PlanTechNZ is a Special Interest Group within the New Zealand Planning Institute. It comprises planners who are passionate about the role of emerging technologies in the future of planning practice.

PlanTechNZ aims to bring planning and resource management practitioners together to make the most of these new technologies in the planning profession, and to achieve better outcomes for our communities and the environment.

PlanTechNZ seeks to complement the strategic direction of the NZPI by providing a forum for planners with an interest in the role of emerging technologies in planning to engage and explore these opportunities. This group equips the NZPI to respond to the issues and challenges which arise from the changes resulting from these technologies. Our FAQ page explains a little more about PlanTech, emerging technologies and how this round of technological innovation differs from earlier initiatives such as e-planning.

Membership of PlanTechNZ is open to all NZPI planners, you definitely do not need to be skilled with technology to take part and contribute to the important work we will be doing.

An important part of our purpose is to provide a space for planners to engage with each other around adopting and exploring new technologies. Our events will include workshops and discussion groups around a range of "planning and technology"-related topics.

PlanTech is any new technology designed for undertaking urban or environmental planning tasks and which is based on currently emerging technologies. PlanTech is an umbrella term, similar to GovTech, CivicTech or PropTech, for any new technology designed for our specific sector and which is based on one or more of the recent technological innovations. These emerging technologies centre on data-centric processes and which are, or will be, powered by artificial intelligence. These emerging technologies include VR/AR/MR, Internet of Things, digital twins, blockchain.

PlanTechNZ is a special interest group within the New Zealand Planning Institute to enable the planning profession to respond to emerging technology and to take up the opportunities it presents.

The use of this term for the group creates a linkage to similar initiatives in the UK and Australian planning sectors. This term is not used in the USA as it is considered a part of CivicTech.

E-planning is about making planning documents accessible via electronic means and allowing people to participate in the planning system via electronic means rather than paper. PlanTech is much more than this as it represents a new way of doing things rather than digitisation of an old system. Emerging technologies are changing how citizens relate to governments, organisations and businesses. This disrupts traditional processes and practices and offers exciting new possibilities. Using new technologies we can transform the planning process and make it more insightful, user-centric, transparent and responsive.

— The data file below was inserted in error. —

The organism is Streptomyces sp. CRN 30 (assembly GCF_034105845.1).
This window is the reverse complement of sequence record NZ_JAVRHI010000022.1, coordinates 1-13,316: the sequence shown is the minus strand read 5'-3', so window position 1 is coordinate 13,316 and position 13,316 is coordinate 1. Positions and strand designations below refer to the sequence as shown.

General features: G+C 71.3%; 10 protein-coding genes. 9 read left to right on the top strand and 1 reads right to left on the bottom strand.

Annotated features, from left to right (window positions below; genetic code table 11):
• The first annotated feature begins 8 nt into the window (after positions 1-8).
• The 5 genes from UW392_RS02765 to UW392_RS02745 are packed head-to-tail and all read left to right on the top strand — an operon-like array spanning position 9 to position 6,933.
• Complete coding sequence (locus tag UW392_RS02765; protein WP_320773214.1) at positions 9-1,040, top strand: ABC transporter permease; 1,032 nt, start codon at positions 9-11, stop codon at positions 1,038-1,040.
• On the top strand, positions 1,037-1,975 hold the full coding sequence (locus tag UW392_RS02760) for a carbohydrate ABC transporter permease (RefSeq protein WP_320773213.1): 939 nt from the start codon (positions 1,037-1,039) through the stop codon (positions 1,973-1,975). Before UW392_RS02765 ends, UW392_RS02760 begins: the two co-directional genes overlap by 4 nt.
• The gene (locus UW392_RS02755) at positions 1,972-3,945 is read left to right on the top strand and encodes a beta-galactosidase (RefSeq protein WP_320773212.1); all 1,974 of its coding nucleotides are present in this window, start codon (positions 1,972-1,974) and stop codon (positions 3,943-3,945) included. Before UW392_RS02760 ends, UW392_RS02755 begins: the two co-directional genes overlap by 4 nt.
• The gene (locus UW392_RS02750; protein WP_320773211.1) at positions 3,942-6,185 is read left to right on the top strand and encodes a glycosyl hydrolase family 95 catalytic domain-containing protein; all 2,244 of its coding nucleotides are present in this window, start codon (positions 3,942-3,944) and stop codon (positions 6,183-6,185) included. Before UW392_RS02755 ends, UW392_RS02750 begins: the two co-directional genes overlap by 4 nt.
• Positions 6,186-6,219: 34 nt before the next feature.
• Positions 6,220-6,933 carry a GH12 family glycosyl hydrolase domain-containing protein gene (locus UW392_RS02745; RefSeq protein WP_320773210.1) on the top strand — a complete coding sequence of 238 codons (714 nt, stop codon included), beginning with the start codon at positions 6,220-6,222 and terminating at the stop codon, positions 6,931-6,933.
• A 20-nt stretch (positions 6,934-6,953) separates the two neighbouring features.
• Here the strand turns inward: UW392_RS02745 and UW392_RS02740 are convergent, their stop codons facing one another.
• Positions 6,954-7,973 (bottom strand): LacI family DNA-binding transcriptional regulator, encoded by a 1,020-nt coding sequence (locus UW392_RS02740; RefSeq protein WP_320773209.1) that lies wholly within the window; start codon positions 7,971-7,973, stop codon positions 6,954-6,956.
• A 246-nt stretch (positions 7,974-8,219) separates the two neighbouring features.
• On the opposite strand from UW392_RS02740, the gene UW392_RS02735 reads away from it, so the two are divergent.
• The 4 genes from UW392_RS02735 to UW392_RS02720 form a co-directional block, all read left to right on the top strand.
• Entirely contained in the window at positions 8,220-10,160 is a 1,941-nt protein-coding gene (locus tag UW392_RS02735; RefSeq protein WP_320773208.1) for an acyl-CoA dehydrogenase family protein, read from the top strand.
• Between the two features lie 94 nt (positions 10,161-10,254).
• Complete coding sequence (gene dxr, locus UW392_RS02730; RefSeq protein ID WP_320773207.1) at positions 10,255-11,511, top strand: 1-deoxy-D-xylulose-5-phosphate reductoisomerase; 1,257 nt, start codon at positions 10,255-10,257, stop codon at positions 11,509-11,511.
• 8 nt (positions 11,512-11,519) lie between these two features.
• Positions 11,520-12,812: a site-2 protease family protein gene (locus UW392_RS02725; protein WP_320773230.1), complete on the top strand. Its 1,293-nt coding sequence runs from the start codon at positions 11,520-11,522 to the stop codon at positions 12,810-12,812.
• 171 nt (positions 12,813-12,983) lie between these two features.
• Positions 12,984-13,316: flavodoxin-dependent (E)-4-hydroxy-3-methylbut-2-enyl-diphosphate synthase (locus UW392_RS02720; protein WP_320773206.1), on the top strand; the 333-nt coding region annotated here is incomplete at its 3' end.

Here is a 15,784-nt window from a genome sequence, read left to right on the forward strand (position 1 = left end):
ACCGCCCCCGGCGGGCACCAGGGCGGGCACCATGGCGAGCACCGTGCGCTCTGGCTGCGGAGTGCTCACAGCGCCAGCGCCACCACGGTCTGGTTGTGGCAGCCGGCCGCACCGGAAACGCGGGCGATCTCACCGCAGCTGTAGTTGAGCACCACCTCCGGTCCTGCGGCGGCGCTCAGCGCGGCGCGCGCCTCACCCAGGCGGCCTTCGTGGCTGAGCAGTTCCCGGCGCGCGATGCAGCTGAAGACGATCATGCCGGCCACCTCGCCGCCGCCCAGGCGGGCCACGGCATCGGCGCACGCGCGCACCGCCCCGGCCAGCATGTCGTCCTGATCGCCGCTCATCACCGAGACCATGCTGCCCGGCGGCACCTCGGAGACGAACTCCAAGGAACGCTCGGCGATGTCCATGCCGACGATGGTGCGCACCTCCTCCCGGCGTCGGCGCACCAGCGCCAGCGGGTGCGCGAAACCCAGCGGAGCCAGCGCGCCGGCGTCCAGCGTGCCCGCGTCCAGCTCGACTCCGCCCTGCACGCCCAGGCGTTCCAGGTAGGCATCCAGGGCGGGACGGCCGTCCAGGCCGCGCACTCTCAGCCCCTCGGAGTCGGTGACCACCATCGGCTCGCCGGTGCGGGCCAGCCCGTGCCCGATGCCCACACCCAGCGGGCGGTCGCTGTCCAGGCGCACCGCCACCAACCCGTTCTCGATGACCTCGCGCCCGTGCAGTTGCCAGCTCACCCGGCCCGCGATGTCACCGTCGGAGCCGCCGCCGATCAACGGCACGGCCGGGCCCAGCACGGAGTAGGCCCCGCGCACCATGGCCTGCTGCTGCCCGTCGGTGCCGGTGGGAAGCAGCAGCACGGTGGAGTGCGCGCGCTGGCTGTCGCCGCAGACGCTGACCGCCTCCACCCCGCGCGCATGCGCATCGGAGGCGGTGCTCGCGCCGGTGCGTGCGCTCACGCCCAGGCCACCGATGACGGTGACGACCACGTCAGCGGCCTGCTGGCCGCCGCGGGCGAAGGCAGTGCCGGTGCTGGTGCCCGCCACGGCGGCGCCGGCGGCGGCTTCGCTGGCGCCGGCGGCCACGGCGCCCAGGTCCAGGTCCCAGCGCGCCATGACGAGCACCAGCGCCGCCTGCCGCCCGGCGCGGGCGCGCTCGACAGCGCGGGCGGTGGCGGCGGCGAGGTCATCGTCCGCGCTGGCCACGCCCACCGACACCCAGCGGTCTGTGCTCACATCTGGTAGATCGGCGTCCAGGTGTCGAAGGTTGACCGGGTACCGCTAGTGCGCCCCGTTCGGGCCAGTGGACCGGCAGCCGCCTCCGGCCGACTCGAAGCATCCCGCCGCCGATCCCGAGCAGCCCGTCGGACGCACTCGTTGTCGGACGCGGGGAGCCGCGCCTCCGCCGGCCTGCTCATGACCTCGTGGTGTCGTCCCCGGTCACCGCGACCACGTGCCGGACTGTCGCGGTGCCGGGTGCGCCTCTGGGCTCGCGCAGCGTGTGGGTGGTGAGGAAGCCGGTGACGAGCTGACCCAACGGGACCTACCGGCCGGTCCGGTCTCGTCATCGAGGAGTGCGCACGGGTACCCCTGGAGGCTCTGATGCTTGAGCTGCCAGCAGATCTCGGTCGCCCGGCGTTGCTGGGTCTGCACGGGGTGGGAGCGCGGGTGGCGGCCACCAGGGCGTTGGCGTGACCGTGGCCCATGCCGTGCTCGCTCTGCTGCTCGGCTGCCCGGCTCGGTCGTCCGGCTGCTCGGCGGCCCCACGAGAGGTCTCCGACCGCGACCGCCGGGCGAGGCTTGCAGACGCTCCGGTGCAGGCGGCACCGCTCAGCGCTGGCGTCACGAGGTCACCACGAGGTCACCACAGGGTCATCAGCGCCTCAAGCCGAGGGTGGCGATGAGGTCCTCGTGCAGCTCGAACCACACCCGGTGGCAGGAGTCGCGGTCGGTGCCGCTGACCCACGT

1. Emerging technologies are disrupting all aspects of how our world operates - the social, economic, political, cultural and environmental realms.
  2. Emerging technologies are re-shaping how the public interact with governments, businesses and organisations; and the planning system and profession will need to adapt.
  3. Emerging technologies provide significant opportunities to improve how our cities and environments are planned and managed.
  4. Planners need to upskill to be in the best possible position to respond to the opportunities and challenges these emerging technologies are producing.
  5. The planning profession will need to work with new collaborators to realise the full benefits of emerging technology, for example technology providers, digital experts, data analysts, chief digital officers.
  6. Planners have valuable skills to contribute to this digital transformation and it is important for the planning profession to bring its professional knowledge, technical skill and ethical practice to assist those developing these new tools.
  1. The NZPI is supporting its members by having a group focused on how planning can adapt to changes arising from emerging technologies.
  2. The planning profession supports new technologies which offer new solutions to how we manage our cities, rural areas and environments.
  3. The planning profession has a complex knowledge base and skillset related to managing cities and the environment, running public processes and considering the interrelatedness of decisions. These competencies are vital to ensuring robust, ethical and well-designed software and therefore planning professionals should be involved in the design processes for these technologies to help achieve quality outcomes.

If you are curious about what the future holds for our profession and/or want to be part of adapting planning to the future then please join us!

Join us